Wednesday, 27 August 2014

What Does a Tin Whistle Have in Common With a Bread-maker?

Originally, the title of this post was intended to be ironic. The answer was going to be "Nothing, except for the fact that I found my tin whistle under my bread-maker this afternoon." However, the more the idea was considered, the more similar bread-makers and tin whistles began to appear. Both tin whistles and bread-makers can be easily forgotten about; they have the potential to make life easier when used; once you learn the basics of how to use them, you will be able to produce an endless amount of variations; both can be purchased for very little money, and are the type of items to be found at garage sales where often you can find them still in their packages; people are always surprised by what they can produce and happy to find someone who actually uses them. There are probably other comparisons, but for now this list will suffice. My intention was not to sing the praises of bread-makers but of the tin whistle; this most humble of instruments that has brought the gift of music to countless people around the world.

I've had three memorable introductions to the Irish tin whistle. The first occurred many years ago when a young catechism student of mine brought out his tin whistle at the end of class and asked if he could perform a tune. He knocked our socks off. This little kid had an incredible command of the instrument and had only been playing it a short while.   He no doubt had a natural gift for music and reverence for the instrument. The fact that both of his parents were from Ireland may have meant that he was taught to appreciate its music from the cradle and I'm glad that he helped pass that appreciation on to me. His music gave me great respect for both the instrument and the people who play it.

My second introduction to the tin whistle came when I discovered the online tutorials offered by the Jesuit Ryan G. Duns. Duns taught a course called the Introduction to the Irish Tin Whistle as part of the Irish Studies Department at Fordam University. I can't remember exactly how I stumbled upon these videos, but do remember it was shortly before leaving for Nova Scotia in 2010. Duns' simple videos somehow captured my imagination and the spirit of why I was moving to Nova Scotia in the first place. I was seeking a gentler way of living and wanted to nurture a life where there was still time for things like music, writing and simple pleasures that are often forgotten in our high tech world. The penny whistle traveled with me to Nova Scotia and back home to Vancouver a year later. Although I did not play the whistle much while in Nova Scotia, Ryan Duns' other lessons were never far from my mind. In one of the videos he said something akin to 'find your own voice'. I could not find the precise reference to quote him directly; these may not have been his exact words, but this was the lesson I took from the videos. In Nova Scotia I believe I did find my own voice, and much of what is posted in this blog comes from that voice. It is easier to understand the necessity to find our own voice when encountering people like Duns who are using theirs in unique ways. Through his voice he is passing on not only the tradition of the tin whistle, but many other worthwhile traditions which have been forgotten or are perhaps being heard for the first time by many.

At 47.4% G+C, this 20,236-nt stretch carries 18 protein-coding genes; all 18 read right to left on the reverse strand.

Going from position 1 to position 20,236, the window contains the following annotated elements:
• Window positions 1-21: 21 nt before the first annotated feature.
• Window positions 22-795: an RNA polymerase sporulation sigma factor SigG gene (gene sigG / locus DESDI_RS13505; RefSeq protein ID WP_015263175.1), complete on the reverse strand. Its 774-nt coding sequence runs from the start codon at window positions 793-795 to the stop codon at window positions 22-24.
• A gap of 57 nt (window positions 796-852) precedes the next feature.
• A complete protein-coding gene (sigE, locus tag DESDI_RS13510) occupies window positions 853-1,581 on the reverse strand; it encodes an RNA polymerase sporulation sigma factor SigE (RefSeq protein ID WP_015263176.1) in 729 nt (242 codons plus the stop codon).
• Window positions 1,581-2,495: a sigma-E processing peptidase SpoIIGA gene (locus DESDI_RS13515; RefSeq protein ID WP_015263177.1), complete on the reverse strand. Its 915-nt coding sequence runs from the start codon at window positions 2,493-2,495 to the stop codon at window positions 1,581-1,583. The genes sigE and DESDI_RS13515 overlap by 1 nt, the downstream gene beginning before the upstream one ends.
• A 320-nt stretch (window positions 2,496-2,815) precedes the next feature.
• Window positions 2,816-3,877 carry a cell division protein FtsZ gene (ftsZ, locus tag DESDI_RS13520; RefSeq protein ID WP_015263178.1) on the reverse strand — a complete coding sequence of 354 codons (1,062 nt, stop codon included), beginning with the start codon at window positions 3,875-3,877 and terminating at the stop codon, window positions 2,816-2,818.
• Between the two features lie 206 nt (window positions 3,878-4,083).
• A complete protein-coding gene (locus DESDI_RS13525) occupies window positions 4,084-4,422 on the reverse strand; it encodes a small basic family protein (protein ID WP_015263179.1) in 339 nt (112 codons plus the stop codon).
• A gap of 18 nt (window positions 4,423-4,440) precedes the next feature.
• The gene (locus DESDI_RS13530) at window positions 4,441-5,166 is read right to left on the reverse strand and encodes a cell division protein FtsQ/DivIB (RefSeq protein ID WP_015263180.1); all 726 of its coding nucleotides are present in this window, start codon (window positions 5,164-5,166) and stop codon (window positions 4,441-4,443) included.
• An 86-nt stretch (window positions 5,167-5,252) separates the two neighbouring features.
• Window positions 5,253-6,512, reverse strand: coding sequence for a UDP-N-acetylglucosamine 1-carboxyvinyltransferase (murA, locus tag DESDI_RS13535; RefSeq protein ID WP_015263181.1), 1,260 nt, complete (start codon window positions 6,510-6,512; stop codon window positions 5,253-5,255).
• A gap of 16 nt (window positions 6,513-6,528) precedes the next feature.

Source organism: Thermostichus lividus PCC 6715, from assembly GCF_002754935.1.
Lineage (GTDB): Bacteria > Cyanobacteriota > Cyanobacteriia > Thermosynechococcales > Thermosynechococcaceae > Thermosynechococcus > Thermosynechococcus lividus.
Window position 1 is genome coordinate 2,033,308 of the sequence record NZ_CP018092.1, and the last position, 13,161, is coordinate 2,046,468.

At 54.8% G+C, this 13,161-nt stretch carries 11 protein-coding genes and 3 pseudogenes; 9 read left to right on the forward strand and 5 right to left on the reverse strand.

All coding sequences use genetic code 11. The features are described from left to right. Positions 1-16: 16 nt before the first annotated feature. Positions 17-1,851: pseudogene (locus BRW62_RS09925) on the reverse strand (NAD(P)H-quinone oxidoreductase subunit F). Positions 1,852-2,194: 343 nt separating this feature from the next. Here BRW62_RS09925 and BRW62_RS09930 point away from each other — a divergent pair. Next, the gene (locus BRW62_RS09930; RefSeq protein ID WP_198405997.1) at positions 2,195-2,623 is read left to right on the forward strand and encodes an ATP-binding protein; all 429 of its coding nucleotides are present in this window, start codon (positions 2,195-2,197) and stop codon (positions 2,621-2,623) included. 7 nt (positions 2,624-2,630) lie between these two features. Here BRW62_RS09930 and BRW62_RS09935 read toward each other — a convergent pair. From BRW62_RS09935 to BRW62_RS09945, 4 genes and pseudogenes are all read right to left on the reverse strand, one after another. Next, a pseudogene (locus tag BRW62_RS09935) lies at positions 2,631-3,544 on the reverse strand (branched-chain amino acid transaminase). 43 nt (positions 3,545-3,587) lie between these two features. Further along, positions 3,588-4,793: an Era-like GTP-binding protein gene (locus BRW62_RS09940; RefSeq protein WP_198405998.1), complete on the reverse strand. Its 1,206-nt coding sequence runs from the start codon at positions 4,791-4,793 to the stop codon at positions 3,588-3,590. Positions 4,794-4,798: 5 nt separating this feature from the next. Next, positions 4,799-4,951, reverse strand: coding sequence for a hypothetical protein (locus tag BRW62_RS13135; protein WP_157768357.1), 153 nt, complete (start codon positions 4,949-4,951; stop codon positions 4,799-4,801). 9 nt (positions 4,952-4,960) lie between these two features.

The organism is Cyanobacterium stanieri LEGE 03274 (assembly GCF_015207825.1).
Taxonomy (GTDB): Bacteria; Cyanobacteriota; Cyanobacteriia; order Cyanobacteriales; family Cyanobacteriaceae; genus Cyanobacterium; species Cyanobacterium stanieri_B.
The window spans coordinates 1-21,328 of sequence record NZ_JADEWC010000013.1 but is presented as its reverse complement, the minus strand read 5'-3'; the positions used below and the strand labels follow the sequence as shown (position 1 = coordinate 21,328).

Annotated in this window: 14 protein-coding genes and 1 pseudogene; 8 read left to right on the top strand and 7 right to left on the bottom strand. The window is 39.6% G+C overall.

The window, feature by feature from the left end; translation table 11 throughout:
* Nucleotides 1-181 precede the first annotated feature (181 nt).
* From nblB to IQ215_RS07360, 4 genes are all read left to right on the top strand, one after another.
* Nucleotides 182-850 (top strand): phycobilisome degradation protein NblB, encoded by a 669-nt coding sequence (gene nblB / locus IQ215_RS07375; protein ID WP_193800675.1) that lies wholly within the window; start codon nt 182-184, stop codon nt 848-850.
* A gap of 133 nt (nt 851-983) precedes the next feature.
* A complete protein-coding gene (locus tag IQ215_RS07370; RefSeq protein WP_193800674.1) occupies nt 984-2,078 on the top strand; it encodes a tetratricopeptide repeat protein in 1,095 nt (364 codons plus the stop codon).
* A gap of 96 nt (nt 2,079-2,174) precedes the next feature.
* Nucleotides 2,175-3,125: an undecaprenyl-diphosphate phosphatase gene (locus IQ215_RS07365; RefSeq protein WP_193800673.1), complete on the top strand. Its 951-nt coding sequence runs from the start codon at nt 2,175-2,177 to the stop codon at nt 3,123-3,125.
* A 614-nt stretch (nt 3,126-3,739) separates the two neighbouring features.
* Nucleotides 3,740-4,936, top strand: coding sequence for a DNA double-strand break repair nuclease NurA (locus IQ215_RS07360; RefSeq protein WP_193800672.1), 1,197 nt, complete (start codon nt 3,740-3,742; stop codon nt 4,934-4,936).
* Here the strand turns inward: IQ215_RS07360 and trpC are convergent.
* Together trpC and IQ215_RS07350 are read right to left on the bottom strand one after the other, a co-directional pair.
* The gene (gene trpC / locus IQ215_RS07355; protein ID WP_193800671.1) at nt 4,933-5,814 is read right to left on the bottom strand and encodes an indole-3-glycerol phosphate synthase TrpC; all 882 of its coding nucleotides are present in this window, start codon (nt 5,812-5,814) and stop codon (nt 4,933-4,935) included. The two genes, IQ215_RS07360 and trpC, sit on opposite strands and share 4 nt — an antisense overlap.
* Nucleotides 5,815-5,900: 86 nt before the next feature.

A sample the Duns' tin whistle tutorials can be found here. I would encourage you visit his other videos if you want to learn this instrument, or if you are curious about the other things you may learn from his clips.

The third encounter with the tin whistle was today when I took a break from writing to tackle some other chores. As the sad thought of summer slipping away started to develop, it was quickly replaced by the thought of making bread in the fall. That led to organizing the counter on which the bread-maker sits, which very happily led to the rediscovery of the tin whistle. My Clarke's Original tinwhistle  was nestled underneath the appliance that hasn't been used all summer. I'm not sure when I last attempted to play the tin whistle, but likely it was some time around the last time I made bread in the bread-maker. I was not consciously looking for the whistle, but subconsciously it was precisely the thing my heart was set on finding. Its appearance not only brought back a flood of happy memories, it solved three problems which were beginning to cause me some frustration.

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